Booking Through Thursday #12 – Reading Fundamentals

What is reading, anyway? Novels, comics, graphic novels, manga, e-books, audiobooks — which of these is reading these days? Are they all reading? Only some of them? What are your personal qualifications for something to be “reading” — why? If something isn’t reading, why not? Does it matter? Does it impact your desire to sample a source if you find out a premise you liked the sound of is in a format you don’t consider to be reading? Share your personal definition of reading, and how you came to have that stance.

(Two weeks late for Reading is Fundamental week, but, well…)

This weeks question comes to us courtesy of This Is Not A Book Club. And I must start by saying that I really like this question because I’ve thought about this and I must also say that my answer is rather fluid because it’s been in flux over the past year or so. I’ve been re-examining my definition of reading over the years, expanding what I would have included in reading and what’s been excluded. Some of the reason for that is due to my participation in this book blog (Bblofia) community. I’m also excited about this question because it should bring about some good discussion.

To simply come up with a definition of reading is difficult and is probably best done by looking at the things we read. This is where the second part of the question comes in, “Novels, comics, graphic novels, manga, e-books, audiobooks — which of these is reading these days? Are they all reading? Only some of them?” The quick answer is yes, they are all types of reading but we should expand the list by including encyclopedias, newspapers, textbooks, newspapers, I’m sure I could go on. Anything that places words into sentences that a person reads that combination of words. Our blogs should also be included in that list of what we read, many websites require some type of reading. For many north Americans websites are the only reading many people do these days.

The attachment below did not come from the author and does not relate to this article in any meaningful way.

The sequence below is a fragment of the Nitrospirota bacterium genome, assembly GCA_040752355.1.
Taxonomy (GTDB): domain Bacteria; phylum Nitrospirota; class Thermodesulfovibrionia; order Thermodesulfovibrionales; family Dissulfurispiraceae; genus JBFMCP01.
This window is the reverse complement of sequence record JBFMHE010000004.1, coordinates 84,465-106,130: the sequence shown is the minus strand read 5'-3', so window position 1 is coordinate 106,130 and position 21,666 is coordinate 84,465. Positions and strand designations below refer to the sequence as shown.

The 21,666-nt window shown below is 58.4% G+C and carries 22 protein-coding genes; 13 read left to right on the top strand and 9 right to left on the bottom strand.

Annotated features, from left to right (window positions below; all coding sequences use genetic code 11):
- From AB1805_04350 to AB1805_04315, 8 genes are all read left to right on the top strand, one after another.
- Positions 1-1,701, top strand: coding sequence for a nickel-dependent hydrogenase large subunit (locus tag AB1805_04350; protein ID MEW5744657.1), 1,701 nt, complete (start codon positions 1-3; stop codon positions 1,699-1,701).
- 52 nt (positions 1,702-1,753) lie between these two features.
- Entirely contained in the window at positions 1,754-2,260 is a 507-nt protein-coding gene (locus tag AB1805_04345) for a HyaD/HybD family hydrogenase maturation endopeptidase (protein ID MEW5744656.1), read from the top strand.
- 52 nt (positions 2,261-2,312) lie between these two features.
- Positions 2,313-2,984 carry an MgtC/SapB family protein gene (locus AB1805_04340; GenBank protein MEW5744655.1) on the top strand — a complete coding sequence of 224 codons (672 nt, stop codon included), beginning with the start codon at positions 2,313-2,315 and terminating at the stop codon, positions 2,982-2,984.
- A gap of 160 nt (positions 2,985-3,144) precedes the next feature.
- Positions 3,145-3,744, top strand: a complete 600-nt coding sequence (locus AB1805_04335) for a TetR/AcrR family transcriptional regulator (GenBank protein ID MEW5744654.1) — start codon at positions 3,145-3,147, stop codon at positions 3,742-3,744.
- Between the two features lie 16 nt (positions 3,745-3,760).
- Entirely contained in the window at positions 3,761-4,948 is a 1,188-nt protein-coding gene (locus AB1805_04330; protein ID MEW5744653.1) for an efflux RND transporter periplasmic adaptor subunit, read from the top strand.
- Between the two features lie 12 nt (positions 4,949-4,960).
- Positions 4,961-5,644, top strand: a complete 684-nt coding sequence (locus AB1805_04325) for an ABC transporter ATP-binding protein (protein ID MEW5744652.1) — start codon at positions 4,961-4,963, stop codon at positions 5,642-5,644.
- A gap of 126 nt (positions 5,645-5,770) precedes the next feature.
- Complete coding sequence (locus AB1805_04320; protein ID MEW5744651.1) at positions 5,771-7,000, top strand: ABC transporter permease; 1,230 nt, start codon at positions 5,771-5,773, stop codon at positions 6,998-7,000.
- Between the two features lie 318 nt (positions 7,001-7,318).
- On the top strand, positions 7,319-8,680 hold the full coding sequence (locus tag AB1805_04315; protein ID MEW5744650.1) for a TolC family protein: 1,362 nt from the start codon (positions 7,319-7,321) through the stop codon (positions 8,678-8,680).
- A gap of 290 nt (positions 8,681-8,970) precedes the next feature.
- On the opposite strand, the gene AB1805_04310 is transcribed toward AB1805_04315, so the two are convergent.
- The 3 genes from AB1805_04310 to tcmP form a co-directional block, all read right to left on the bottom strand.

I used to exclude comics and graphic novels from my definition of reading but since I’ve been reading them I’ve come to realize that there is more to this genre than I originally thought.  I find that the combination of illustrations and words bring the stories alive in a way that a typical novel just cannot do.  It’s almost a cross between film and novel I’m glad that I was introduced to this genre because now I cannot get enough of it.  I actually came across a pop-up graphic novel of Moby Dick at the Festival that I’d really like to get sometime.

I’m interested to see what everyone else has to say on the subject.  What is reading for you?


11 thoughts on “Booking Through Thursday #12 – Reading Fundamentals

  1. I know some readers don’t consider comics, graphic novels or manga under reading, but IMHO I think they are still storytelling but just portray in another different way. Now to read something like road signs or a cereal box etc is not reading IMO. 😉

  2. I recently started reading manga and graphic novels and I’m fascinated by them. I don’t always understand them, but I think that is sometimes a generational thing! I love the fact that my reading experiences can expand.

  3. I count all forms of books right from the easiest readers all the way up to…?

    The only thing I count as “not really reading” is magazines, although I usually read every article.

  4. when i crave reading anything will satisfy me, even the back of a match book! i think if a collection of words is written down and others can see it, hear it or feel it (for the blind) then the act of seeing it hearing it and feeling it is reading.

  5. Mary: I agree with you, I didn’t take into consideration the blind and that for some people feeling is required for the act of reading.

    Bybee: I’m curious to find out why you don’t include magazines.

    Chris & Gautami: Manga is very similar to graphic novels. I’ve looked at some but they don’t interest me as much other graphic novels.

    Ann: I read graphic novels but I don’t read traditional comics, such as DC.

    Melody: I would include road signs and cereal boxes in the reading category because it passes on information to the person looking at them.

  6. I like your say–and appreciate your broad definition! I really do agree. I considered audiobooks this week because I just finished listening to a great one. It’s a different experience than reading the physical book, but I still enjoy it!

    I’ve never tried “grapic novel” and I’m not sure I will, but it does sound like a different, interesting experience.

  7. I just read my first graphic novel, Watchmen, and it is certainly a reading experience. I found myself getting absorbed in the words and missing most of the illustrations, and then having to go back and put things back together because, like you said, the combination brings the stories alive.

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